In Hit Me With a Flower exhibition, Rahim Baloch magically captures our times
Wisps of ribbon and dandelions are what come to your mind while looking around the walls of the gallery. Curated by Aasim Akhtar, artist Rahim Baloch’s Hit Me With a Flower at Karachi’s Chawkandi Art Gallery draws you in with a quiet and exquisite majesty.
Just as Virginia Woolf compares the evening to a woman who has “arrayed herself in blue and pearls” — Baloch’s palette is all moonlight and ocean. He expands his palette to warmer tones for the larger pieces, but it is the blues that transfix the viewer. Recognising nature as the ultimate creative project that teaches us seamless design and judicious systems, Baloch celebrates its elements and structures by employing its ancient worker, the honeybee, as a motif. Cultivated and cared for since the time of Egypt’s pharaohs, these insects are a symbol of professional commitment not to spare the sweat of the brow. The bee is like a doctor to a society — essential and revered. In backdrops of evening and moonlight, Baloch’s signature bees set about their work in dials, crescents and orbits. There is the filigree of a hive, its hexagons barely discernible. Perched inside a silvery bubble, one of the bees releases a golden spray on a dark sea. He is cocooned in a cloud of graphite flowers. It is the stuff of poetry and fairy tales, all ethereal and gossamer. In another work, the bees huddle around a pink flower, a breathless chant of text surrounding them in a circle: “Target killings. Missing persons. Protests.” You almost miss the words in the beauty of the work. Suddenly it all forms a highly personal reflection on vulnerability and discontent.
Trained in the miniature tradition at the National College of Arts, Lahore, Baloch creates images so delicate and beautiful, that one forgets that they sprouted from a place of loss - the death of the artist’s father.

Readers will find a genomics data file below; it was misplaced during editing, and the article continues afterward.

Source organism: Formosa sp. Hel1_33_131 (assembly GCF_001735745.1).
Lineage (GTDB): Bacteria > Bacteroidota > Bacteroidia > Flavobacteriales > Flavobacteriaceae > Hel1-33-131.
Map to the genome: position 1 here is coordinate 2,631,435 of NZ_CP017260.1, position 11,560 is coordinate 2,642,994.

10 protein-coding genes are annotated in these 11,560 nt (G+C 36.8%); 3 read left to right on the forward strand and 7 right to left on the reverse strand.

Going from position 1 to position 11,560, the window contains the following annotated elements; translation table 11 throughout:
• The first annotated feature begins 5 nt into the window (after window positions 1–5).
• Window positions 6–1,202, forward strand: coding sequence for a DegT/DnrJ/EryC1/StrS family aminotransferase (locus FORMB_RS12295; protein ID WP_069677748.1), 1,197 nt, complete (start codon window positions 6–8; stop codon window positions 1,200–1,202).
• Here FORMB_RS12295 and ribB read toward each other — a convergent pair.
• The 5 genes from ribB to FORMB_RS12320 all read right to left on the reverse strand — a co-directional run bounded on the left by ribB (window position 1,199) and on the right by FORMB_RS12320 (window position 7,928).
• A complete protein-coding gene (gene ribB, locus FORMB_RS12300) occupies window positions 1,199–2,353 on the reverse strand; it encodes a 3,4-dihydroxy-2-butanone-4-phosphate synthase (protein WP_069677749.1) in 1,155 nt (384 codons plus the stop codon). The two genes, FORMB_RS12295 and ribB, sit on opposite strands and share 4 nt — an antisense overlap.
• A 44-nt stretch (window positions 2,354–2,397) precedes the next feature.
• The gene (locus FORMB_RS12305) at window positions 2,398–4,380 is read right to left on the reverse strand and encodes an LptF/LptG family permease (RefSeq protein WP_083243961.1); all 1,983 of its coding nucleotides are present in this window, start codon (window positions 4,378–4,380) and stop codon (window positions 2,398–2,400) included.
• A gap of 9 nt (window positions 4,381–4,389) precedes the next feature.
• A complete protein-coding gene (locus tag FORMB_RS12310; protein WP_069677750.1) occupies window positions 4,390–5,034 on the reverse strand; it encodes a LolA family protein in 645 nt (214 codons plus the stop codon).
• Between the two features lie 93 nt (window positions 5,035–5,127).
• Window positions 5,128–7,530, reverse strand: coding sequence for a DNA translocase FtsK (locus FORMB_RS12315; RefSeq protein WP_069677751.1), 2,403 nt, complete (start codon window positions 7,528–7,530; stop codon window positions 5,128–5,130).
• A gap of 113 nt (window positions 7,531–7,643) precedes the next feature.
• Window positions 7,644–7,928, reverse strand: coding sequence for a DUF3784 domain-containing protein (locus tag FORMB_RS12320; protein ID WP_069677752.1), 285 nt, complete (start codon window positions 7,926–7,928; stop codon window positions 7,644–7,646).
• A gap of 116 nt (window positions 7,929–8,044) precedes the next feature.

Baloch is fascinated by vacuums, and his wisps of paint create fascinating structures. In one painting, a vortex opens like a flower, in others the lines are fissures, forming a web, or fungal decay. Some evoke a carcass or a hibernating creature. Although compelling, the larger paintings pale in comparison to Baloch’s smaller works, which leave you awe-struck. These lyrical pieces look as though they were created by smoke or magic. The paintings are subtilised, opening like flowers as you spend time with them.
Trained in the miniature tradition at the National College of Arts, Lahore, Baloch creates images so delicate and beautiful, that one forgets they sprouted from a place of loss - the death of the artist’s father. That is why throughout there is a feeling of transience: his large nebulous webs are precarious; his figures are fleeting. The artist seems to carry this impermanence with him. He hails from Balochistan, which has seen places like Quetta, once a happy city of fruit trees get disfigured. A glowing elfin figure disintegrates while reading a book, fibres of his being dissolve into dandelion strands, floating into the night, joining (one hopes) a larger universe. He is surrounded by mountainous forms that mirror his body. This piece is especially poignant. Although in his statement, Baloch says his practice pacifies him “and becomes a source of calm and solace”, this work opens a wound. We know we are only briefly seeing the figure and that soon all will be gone. The artist reminds us of the eternal questions about life here and hereafter and about dust returning to dust.
The show coincided with the Tokyo 2020 Olympics — an event whose name alone conveys disruption as it was held in 2021 not in 2020. Curiously, neither Baloch nor Aasim Akhtar could fly to Karachi for the opening of the exhibition, which was then postponed in view of the increasing coronavirus cases. Baloch points to our vulnerability in a vast world, where invisible armies can invade our bodies and the planet. It is as if the universe were echoing the message of the paintings, that we, frail humans, can disappear like pollen, and become part of the blades of grass and flower petals.
The author is a Karachi-based artist and writer